Registered Nurses are alarmed about unregulated health-care workers assisting in surgeries at Hamilton Health Sciences
September 2, 2022
HAMILTON, ON, September 2, 2022 – Registered Nurses (RNs) at Hamilton Health Sciences Centre are alarmed by their employer’s unsafe decision to place unregulated Operating Room Assistants (ORAs) into the operating room (OR) scrub nurse role.
A letter to hospital CEO Rob MacIsaac and the Board of Directors signed by 84 per cent of OR RNs at the General, McMaster and Juravinski sites was hand-delivered to their CEO by a group of OR RNs yesterday. They are asking that their CEO immediately reverse the decision to place ORAs into surgeries, citing concerns that the move puts surgical patients at risk for complications and errors.
“A patient’s condition can be unpredictable when in surgery, and it can rapidly decline when patients lose their ability to breathe, have unexpected bleeding and other complications. Scrub nurses, who have a diploma or degree in nursing plus specialized credentials in perioperative nursing, are highly trained professionals who can handle emergency situations in surgery. ORAs are not able to respond to critical issues that arise,” says ONA President Cathryn Hoy, RN.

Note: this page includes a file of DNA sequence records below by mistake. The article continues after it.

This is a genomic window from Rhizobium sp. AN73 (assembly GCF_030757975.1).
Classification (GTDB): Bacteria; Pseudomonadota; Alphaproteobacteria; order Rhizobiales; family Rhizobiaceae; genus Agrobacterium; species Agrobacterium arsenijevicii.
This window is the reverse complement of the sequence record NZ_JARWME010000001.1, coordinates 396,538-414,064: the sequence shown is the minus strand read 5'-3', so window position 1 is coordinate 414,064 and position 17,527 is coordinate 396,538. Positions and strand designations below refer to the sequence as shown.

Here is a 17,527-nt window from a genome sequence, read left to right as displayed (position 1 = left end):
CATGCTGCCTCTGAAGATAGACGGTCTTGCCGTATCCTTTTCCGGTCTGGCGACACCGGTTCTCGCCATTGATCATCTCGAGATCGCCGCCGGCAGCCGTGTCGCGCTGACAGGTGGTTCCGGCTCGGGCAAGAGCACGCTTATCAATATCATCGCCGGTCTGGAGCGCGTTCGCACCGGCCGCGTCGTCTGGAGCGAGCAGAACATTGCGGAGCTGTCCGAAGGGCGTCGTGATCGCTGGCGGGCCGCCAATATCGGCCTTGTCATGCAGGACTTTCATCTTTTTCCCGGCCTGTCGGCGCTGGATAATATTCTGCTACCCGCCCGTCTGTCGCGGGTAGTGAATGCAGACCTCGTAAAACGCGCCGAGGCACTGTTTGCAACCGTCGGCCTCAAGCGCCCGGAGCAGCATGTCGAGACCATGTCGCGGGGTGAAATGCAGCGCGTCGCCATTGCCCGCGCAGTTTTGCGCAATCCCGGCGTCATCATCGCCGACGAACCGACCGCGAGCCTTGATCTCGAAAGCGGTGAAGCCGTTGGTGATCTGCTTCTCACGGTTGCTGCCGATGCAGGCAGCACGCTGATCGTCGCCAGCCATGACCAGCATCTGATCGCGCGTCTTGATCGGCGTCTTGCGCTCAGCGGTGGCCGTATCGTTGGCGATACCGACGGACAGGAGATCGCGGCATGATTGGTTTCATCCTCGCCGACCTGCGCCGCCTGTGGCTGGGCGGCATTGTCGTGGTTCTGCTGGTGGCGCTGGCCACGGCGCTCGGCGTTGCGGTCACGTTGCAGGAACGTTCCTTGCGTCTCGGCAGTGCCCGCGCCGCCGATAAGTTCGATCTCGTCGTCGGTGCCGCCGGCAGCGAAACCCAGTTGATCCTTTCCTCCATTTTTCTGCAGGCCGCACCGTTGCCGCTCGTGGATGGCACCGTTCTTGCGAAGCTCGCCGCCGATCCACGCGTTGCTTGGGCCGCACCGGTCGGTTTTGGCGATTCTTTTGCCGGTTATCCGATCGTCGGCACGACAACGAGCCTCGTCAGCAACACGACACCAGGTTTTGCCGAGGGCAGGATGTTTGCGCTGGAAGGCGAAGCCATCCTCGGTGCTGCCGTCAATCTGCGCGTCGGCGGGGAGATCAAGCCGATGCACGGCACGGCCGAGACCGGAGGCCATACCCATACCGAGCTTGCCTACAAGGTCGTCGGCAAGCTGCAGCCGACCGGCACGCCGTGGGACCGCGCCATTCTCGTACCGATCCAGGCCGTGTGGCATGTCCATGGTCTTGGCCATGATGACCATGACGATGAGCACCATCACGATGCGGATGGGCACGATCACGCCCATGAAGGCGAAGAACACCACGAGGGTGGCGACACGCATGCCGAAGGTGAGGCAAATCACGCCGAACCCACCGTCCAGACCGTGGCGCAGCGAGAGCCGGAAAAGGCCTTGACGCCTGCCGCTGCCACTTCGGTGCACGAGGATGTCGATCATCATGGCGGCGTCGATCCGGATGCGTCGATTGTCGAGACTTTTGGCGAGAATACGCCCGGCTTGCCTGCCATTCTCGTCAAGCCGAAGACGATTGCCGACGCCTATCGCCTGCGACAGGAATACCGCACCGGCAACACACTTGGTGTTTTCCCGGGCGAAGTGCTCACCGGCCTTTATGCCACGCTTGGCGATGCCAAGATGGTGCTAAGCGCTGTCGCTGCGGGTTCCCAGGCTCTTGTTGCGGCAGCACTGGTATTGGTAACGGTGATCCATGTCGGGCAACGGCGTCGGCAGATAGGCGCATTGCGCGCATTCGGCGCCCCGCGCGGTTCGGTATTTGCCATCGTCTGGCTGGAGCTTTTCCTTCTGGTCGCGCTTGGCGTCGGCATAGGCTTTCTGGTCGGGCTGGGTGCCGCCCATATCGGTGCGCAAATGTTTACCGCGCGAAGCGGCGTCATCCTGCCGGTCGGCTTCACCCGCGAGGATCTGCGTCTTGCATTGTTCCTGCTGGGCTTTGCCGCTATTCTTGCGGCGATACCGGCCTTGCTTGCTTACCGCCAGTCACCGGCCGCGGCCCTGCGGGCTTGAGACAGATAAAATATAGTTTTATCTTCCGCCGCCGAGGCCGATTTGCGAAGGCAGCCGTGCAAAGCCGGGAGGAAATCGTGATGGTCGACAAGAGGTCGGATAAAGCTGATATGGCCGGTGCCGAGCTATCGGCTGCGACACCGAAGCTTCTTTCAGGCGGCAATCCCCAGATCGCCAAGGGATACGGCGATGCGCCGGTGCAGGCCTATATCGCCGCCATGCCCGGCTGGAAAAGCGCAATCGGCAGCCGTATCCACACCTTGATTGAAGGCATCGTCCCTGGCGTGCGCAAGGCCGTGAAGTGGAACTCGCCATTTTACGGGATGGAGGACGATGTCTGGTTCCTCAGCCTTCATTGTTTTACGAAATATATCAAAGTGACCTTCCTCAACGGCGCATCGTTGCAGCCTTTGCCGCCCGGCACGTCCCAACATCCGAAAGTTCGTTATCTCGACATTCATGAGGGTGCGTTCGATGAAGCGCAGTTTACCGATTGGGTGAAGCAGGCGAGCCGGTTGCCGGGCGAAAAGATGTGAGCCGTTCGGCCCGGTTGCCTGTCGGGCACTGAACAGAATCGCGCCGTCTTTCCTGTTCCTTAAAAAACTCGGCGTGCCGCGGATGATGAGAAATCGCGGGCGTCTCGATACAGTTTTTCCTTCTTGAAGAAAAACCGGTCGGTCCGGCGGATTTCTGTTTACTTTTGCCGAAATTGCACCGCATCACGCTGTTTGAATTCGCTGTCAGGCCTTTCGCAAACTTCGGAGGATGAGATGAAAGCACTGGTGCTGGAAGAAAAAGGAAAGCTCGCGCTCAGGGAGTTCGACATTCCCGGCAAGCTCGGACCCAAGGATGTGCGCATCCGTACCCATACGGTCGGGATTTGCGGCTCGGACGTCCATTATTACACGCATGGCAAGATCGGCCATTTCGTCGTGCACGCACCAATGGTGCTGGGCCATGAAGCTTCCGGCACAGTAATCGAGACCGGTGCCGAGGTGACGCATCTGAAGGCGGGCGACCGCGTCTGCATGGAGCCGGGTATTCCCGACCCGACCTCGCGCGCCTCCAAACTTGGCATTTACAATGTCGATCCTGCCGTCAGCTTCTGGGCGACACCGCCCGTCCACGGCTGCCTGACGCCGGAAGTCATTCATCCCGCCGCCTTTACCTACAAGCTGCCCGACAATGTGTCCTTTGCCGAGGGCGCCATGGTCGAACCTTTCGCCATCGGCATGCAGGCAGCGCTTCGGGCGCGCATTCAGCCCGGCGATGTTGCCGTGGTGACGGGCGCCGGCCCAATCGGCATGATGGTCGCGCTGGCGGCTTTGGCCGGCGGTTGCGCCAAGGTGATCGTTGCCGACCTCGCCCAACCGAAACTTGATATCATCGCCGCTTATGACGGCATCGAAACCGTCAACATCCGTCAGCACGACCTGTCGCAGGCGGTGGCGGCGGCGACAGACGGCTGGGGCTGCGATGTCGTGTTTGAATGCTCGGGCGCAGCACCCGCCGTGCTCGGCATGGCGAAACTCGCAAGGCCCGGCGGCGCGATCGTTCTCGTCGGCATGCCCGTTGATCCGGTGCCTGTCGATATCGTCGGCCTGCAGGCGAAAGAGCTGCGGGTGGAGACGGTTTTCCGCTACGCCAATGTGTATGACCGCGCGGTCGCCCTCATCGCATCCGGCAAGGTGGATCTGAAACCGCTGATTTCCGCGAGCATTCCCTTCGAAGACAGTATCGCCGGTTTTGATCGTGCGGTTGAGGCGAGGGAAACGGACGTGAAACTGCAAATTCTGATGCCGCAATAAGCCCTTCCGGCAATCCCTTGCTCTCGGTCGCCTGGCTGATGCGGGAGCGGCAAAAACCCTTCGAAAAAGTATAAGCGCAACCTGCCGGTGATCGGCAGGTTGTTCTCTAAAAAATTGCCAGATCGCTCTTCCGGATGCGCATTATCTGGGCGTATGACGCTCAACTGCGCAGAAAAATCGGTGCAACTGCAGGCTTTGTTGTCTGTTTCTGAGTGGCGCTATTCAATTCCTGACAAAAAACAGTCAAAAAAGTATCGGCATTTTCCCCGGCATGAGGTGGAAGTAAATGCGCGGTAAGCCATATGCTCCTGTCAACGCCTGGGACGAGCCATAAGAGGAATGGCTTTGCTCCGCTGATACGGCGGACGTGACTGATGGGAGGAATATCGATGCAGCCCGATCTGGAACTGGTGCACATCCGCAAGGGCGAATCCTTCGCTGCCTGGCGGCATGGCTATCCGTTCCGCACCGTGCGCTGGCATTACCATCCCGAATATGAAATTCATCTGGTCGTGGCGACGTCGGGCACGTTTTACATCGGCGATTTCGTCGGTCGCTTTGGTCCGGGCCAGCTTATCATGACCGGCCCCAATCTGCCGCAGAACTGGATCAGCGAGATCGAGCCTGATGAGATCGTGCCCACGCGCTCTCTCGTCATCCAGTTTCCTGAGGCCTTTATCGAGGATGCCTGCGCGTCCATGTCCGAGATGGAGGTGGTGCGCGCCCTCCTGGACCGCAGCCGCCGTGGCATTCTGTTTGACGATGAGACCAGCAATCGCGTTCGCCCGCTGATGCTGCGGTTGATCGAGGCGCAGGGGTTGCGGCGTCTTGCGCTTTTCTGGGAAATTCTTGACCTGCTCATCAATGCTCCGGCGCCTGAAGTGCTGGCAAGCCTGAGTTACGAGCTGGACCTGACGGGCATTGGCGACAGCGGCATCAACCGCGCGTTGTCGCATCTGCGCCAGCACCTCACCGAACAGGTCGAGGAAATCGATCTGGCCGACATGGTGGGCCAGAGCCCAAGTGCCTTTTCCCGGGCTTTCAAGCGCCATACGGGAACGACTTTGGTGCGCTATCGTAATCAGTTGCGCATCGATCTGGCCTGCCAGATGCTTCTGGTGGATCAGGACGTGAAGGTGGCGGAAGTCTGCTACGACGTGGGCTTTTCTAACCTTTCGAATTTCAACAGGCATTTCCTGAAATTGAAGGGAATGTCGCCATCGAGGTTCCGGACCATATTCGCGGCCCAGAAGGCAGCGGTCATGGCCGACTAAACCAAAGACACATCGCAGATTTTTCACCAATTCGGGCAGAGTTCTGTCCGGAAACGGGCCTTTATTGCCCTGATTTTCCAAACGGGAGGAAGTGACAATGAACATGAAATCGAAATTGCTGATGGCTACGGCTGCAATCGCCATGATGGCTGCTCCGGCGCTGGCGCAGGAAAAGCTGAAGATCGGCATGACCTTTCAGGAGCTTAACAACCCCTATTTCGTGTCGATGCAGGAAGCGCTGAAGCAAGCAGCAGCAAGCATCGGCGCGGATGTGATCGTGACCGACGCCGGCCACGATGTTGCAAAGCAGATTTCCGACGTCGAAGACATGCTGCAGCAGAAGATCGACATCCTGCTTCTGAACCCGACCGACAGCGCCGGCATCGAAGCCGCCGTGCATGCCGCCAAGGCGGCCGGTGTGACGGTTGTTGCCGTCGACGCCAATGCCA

ORAs have about 22 hours of virtual training, two labs and two weeks of practical experience – a far cry from what is needed. Hoy adds, “An Operating Room is not a place to cut corners and make cost savings. Patients undergo surgery to deal with very serious life-threatening diseases and urgent-care needs – you need to have a health-care professional in a scrub nurse role that does more than pass instruments.”
OR RNs raised their concerns to management as soon as this plan was announced. Registered Nurses escalated their concerns to the hospital’s Chief Nursing Executive, responsible for patient and staff safety, outlining their concerns, asking her to change senior management’s decision, but the plan to implement change has gone ahead.
“Hamilton Health Sciences and the Ford government, who granted the hospital funding that was meant to address surgical backlogs, cite this kind of ‘innovation’ as the answer. It is not,” Hoy says. “This plan could needlessly increase the number of surgeries because there is an increased risk of errors and medication mistakes. Hiring ORAs does not support patient safety.”
ONA is the union representing more than 68,000 registered nurses and health-care professionals, as well as 18,000 nursing student affiliates, providing care in hospitals, long-term care facilities, public health, the community, clinics and industry.